(d) the data processor loading the user selected fonts from the non-volatile memory into the volatile memory along with information indicating the priority of the user selected fonts; and
(e) the data processor accessing the font information stored in the volatile memory when processing print data including font attributes received from an external source.
18. A method of managing fonts in a printer having a memory storing resident fonts, a virtual cartridge memory storing a plurality of fonts, a volatile memory, non-volatile memory, data processor, and a user input panel, comprising the steps of:
(a) the data processor loading resident fonts from the memory storing resident fonts into the volatile memory;
(b) the data processor communicating to the user input panel a description of the fonts stored in the virtual cartridge memory;
(c) the data processor receiving from the user input panel user selected fonts from the fonts stored in the virtual cartridge memory and information concerning the priority of the selected fonts;
(d) the data processor loading the user selected fonts from the virtual cartridge memory into the volatile memory along with information indicating the priority of the user selected fonts; and
(e) the data processor accessing the font information stored in the volatile memory when processing print data including font attributes received from an external source.
Description

This is a continuation of application Ser. No. 08/216,091 filed on Mar. 22, 1994, now abandoned, which is a continuation of application Ser. No. 07/849,746, filed Mar. 12, 1992, now abandoned.

BACKGROUND OF THE INVENTION

1. Field of the Invention

This invention relates generally to the field of printers and more specifically to printers capable of printing in more than one font.

2. Description of Related Art

Early printers were originally based upon the technology of typewriters. As typewriter technology developed, so too did printer technology. However, these early printers and typewriters were typically limited to a single typeface having fixed attributes including spacing, height, pitch, style, stroke weight, symbol set, and orientation. Special capabilities, such as underlining or bolding, often could only be performed by the printer by backing up and restriking. In more advanced typewriters, the typeface could be changed by physically removing a component, usually a ball or a wheel, that bore every printable character.

Later printers, e.g. laser printers, diverged from typewriter technology. These printers did not have a set typeface, but could print a variety of typefaces having a range of attributes. The computer attached to a printer must be able to communicate to the printer as to how the printer should print. These printer instructions typically identify a "font" which is a set of characters that have similar attributes. A font has an assigned name, typeface, and is described by its format (bitmap or scalable), spacing (fixed or proportional), height, pitch, style (e.g. italic), stroke weight (e.g. bold), symbol set (e.g. English, mathematical), and orientation (e.g. portrait, landscape).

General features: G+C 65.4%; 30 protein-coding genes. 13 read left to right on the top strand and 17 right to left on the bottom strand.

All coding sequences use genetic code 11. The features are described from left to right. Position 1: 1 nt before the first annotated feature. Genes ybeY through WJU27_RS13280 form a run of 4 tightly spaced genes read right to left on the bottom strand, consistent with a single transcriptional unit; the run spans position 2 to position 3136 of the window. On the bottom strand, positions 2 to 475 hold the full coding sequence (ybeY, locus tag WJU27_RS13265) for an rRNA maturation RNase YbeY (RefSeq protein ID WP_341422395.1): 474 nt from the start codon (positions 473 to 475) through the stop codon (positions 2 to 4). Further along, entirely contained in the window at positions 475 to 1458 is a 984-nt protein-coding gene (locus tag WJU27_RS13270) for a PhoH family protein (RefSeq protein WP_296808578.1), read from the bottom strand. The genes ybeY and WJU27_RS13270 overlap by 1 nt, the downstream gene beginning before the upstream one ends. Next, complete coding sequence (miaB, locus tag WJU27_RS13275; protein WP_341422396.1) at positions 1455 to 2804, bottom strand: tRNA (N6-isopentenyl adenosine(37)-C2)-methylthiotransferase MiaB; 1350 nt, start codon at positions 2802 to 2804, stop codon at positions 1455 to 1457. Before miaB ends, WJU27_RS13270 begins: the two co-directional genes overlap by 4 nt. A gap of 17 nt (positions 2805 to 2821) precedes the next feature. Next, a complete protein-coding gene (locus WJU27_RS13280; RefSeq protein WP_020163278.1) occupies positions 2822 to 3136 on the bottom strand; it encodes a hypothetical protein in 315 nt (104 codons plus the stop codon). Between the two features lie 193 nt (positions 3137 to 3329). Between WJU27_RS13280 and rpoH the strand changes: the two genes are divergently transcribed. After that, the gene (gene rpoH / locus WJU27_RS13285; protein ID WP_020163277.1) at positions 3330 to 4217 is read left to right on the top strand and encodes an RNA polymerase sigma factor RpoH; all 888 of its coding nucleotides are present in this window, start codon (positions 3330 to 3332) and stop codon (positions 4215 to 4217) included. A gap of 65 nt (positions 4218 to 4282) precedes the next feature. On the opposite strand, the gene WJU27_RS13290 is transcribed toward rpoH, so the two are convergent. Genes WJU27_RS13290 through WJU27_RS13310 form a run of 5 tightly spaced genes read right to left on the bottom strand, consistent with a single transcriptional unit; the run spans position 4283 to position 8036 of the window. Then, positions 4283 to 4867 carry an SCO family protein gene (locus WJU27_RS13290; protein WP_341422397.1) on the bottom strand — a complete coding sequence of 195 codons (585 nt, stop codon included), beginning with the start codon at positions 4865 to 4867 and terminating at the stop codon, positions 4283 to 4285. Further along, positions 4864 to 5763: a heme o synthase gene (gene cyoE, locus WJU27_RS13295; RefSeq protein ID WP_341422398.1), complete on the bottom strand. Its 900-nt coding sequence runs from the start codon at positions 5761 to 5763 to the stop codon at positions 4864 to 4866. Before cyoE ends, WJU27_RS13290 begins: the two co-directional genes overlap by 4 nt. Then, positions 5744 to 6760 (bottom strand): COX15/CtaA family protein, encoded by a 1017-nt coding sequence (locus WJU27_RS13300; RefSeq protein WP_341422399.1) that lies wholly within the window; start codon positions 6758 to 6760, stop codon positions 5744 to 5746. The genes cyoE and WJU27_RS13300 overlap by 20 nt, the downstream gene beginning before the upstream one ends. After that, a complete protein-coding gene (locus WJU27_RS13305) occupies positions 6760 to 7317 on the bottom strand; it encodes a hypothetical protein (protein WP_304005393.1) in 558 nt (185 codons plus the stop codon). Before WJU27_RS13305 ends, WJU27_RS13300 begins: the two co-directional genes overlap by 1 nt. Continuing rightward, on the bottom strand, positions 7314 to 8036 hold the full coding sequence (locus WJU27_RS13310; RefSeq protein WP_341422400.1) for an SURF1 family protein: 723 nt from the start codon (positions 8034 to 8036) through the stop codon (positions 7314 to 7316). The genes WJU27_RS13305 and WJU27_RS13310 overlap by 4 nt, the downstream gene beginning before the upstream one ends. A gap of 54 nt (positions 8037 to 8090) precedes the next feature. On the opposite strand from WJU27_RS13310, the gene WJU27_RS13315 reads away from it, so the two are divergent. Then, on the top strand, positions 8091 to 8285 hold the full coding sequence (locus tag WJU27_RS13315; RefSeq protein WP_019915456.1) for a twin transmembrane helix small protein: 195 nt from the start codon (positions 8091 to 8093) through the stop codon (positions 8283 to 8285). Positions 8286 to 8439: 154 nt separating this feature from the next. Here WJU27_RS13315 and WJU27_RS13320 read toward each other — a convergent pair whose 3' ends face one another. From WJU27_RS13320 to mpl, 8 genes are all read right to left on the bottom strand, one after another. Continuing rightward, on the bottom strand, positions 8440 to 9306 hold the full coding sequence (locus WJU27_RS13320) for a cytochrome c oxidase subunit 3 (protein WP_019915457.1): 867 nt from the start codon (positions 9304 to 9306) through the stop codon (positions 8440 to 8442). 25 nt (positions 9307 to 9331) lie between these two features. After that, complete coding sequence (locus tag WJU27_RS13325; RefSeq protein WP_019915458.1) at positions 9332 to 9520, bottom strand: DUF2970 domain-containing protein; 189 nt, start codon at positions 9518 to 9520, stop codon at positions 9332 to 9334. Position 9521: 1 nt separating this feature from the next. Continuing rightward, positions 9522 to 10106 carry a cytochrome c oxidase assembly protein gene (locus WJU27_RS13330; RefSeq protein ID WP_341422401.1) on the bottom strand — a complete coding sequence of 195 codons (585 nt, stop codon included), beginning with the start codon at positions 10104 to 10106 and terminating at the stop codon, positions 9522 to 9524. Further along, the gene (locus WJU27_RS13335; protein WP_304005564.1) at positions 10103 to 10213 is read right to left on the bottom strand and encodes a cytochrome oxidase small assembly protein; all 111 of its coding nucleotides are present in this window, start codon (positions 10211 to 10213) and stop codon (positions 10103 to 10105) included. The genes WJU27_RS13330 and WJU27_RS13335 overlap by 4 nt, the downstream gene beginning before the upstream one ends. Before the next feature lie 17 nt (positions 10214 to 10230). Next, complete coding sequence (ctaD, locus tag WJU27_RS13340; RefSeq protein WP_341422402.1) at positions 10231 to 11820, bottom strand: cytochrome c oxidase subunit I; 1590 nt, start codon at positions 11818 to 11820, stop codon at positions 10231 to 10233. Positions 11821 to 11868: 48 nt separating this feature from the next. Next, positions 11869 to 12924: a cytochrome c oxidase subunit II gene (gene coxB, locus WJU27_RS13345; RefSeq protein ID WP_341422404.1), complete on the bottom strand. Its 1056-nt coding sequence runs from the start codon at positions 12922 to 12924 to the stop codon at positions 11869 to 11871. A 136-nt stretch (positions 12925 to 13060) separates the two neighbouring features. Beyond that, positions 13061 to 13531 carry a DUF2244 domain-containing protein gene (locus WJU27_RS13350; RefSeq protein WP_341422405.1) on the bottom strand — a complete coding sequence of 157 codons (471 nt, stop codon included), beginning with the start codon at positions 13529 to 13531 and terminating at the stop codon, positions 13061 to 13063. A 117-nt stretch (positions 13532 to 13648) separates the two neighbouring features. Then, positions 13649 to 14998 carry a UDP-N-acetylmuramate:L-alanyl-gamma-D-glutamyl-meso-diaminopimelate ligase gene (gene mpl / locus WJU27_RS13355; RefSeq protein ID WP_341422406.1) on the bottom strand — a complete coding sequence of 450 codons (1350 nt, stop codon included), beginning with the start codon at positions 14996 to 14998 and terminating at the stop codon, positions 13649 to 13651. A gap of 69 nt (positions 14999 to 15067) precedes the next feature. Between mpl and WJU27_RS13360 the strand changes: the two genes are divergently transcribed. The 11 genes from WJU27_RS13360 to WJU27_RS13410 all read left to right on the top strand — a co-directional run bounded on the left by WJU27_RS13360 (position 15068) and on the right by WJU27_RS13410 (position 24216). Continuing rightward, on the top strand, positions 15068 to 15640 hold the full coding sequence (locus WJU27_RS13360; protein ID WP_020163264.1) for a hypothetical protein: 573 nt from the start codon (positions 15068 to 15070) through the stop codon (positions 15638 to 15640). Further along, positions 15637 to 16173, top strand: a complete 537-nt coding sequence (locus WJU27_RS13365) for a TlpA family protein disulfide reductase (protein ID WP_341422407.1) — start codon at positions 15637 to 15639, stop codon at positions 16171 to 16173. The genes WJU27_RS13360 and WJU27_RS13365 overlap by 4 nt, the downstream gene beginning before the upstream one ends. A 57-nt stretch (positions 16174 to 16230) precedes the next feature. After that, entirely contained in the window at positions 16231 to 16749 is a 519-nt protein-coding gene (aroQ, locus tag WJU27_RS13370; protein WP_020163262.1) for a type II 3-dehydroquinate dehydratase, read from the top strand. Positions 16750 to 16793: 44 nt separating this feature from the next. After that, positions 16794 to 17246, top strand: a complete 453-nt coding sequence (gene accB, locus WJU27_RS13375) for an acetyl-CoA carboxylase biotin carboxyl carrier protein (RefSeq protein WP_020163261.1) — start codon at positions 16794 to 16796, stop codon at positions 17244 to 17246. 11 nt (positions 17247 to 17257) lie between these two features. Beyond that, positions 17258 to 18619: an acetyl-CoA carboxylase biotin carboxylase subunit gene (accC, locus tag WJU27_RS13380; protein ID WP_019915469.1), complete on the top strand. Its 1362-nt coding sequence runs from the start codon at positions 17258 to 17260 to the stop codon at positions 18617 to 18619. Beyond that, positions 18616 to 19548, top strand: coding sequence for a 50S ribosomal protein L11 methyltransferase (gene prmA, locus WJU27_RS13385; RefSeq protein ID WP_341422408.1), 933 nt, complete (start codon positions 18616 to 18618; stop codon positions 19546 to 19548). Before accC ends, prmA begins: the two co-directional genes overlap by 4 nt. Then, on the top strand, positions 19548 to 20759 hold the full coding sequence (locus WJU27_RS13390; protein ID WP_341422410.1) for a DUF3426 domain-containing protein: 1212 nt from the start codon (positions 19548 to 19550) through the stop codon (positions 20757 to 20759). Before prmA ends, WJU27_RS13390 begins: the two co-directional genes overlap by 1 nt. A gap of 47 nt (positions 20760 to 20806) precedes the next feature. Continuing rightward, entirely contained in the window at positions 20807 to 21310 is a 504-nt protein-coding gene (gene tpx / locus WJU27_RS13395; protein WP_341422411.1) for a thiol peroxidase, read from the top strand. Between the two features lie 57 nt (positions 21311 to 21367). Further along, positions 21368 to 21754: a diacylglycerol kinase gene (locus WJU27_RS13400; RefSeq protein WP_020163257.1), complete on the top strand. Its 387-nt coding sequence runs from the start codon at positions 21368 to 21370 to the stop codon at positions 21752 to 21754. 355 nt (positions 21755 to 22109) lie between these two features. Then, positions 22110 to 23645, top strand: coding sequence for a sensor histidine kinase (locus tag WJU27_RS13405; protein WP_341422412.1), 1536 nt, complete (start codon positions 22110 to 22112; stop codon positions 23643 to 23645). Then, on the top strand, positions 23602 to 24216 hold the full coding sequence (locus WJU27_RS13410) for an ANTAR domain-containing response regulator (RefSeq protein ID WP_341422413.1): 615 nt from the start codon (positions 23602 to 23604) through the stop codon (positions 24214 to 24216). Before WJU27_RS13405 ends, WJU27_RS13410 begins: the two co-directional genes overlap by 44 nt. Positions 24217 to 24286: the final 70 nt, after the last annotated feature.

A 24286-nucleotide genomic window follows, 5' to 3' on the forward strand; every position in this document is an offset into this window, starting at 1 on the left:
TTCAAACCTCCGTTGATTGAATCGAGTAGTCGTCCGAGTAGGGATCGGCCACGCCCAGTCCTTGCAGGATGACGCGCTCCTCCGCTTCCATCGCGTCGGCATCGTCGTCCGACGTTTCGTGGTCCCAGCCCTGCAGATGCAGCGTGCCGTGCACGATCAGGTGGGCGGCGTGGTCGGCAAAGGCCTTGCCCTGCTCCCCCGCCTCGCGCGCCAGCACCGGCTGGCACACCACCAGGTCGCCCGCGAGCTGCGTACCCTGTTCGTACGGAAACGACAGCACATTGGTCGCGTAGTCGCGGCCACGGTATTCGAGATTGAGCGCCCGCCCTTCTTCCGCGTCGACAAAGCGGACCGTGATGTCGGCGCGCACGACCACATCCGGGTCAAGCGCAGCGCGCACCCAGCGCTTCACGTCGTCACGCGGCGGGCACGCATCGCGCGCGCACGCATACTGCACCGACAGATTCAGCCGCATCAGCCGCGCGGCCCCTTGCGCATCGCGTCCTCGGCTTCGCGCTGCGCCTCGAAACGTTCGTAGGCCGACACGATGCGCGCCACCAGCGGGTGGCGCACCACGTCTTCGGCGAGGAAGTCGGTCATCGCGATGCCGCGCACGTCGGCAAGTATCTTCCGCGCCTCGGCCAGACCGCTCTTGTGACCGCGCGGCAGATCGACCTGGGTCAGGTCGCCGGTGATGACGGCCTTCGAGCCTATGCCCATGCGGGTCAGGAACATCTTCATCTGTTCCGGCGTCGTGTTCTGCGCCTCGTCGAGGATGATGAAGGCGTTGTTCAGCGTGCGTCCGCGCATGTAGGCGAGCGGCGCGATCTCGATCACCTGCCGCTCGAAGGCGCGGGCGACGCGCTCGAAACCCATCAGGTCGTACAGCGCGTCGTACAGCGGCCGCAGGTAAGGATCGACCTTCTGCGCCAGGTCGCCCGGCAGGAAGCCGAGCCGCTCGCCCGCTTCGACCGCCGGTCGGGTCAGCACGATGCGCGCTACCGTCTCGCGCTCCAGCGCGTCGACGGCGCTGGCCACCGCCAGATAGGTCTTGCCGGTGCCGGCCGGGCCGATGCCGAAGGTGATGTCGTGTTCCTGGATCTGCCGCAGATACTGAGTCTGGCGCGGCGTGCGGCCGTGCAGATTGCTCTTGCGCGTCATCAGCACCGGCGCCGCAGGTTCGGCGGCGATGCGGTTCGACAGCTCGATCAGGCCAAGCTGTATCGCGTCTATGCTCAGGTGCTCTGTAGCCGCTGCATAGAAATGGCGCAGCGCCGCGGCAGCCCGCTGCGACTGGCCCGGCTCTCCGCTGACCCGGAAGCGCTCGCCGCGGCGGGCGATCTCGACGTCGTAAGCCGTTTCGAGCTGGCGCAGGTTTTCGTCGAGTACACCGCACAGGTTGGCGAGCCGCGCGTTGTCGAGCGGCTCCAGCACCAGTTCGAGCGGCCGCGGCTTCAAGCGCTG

Typically, when a computer instructs an attached printer to print a document, the computer communicates to the printer which font to use and the information to be printed. In a popular application, the computer communicates, not a font's name, but the desired font's attributes. Next, the printer selects the appropriate font having the desired attributes from those it has available. To make the selection, the printer has a data processor (e.g. microprocessor) that utilizes a set of instructions called printer logic. The data processor also performs other functions, including printer initialization, output synthesis, and error handling.

Fonts are typically available to the data processor from a Font List which is usually a predetermined memory address space in which the fonts are located. The font that will be used by the printer is selected from the Font List by the data processor by finding the best fit based upon the attributes that are sent from the computer. Of course, printing of the document as requested by the computer requires that the printer have the desired font available. Also, more than one font in the Font List may have the desired attributes. However, only one font may be selected at a time. It is the data processor that makes the selection.

Printers generally have fonts available from three sources-resident, downloaded or cartridges. Resident fonts, also known as internal fonts, are fonts which are manufactured into the printer. Typically, resident fonts are stored in read-only memory (ROM). ROMs are well known to those skilled in the art. Downloaded fonts are fonts which are transferred into the printer's user random access memory (RAM) from the host computer. RAM is well known to those skilled in the art. A font cartridge is a removable media containing multiple fonts that, like resident fonts, are typically stored in ROM. When a cartridge is plugged into a slot in a printer, the printer has access to the fonts contained in the cartridge. A printer may have more than one slot for cartridges.

As discussed, resident fonts typically are stored in ROM. However, resident fonts may also be stored in the printer on a hard disk or other non-volatile rewritable storage device. Generally, when the printer is first powered on the data processor performs an initialization routine that includes transferring the resident fonts from the hard disk to the Font List in memory. In this case, the resident fonts are transferred to printer RAM at predefined memory addresses.